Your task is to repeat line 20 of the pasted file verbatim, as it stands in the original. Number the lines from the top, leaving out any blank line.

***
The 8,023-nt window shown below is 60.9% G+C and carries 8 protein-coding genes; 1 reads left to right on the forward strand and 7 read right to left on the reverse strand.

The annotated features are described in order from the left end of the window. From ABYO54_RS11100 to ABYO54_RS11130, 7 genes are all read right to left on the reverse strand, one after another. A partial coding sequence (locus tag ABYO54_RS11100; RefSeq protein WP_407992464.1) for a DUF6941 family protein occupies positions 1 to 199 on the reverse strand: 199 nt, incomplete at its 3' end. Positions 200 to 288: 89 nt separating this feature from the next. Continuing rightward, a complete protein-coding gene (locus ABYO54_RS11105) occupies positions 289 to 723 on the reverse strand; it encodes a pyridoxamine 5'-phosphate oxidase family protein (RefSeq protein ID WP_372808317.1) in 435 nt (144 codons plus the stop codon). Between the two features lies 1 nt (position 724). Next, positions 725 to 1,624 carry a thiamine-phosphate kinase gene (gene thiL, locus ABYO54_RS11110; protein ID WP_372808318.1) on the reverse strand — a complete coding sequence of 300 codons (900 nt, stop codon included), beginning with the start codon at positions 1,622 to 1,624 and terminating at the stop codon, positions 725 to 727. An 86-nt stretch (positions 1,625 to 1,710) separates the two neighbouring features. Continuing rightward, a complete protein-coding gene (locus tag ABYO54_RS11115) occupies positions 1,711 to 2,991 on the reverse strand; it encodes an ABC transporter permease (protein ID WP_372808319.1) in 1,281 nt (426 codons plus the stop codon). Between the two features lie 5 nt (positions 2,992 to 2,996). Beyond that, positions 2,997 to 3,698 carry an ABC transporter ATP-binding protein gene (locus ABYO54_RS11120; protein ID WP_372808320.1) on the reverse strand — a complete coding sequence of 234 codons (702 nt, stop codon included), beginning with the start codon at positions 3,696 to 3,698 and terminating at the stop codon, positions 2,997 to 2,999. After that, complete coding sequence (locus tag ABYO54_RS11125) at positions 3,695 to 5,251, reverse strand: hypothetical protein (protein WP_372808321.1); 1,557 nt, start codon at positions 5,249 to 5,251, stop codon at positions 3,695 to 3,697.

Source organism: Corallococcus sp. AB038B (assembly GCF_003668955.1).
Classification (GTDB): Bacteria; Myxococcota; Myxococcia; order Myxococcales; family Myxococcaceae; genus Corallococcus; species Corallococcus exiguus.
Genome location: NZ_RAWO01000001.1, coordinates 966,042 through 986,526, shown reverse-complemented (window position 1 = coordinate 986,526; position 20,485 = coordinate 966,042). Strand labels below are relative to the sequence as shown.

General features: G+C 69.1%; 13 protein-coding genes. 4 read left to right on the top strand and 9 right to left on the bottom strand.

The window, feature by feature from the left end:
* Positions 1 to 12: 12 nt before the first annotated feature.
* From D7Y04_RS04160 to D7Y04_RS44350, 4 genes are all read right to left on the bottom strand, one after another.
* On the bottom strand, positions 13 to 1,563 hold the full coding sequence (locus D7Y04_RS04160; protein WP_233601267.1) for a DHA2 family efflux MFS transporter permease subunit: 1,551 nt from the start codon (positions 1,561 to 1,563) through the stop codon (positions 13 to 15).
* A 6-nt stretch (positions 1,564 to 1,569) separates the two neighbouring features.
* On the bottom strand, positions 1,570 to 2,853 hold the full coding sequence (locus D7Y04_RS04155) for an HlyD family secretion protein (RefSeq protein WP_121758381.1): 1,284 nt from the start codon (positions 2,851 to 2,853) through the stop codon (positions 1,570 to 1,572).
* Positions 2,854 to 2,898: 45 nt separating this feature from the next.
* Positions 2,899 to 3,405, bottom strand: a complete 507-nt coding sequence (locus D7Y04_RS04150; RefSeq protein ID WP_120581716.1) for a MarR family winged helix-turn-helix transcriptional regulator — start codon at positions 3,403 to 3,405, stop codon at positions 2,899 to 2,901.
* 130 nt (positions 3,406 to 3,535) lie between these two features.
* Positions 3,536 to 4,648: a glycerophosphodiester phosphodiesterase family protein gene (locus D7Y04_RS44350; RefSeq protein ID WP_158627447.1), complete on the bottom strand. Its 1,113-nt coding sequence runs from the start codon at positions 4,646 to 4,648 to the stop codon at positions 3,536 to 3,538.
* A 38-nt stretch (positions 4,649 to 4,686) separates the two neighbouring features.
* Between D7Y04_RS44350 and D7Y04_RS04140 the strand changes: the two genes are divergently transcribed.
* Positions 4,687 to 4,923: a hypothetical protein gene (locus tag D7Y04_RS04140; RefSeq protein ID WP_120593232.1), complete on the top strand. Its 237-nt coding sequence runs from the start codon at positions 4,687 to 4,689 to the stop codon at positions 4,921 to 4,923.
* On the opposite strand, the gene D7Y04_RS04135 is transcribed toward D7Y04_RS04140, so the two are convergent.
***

* On the opposite strand, the gene D7Y04_RS04135 is transcribed toward D7Y04_RS04140, so the two are convergent.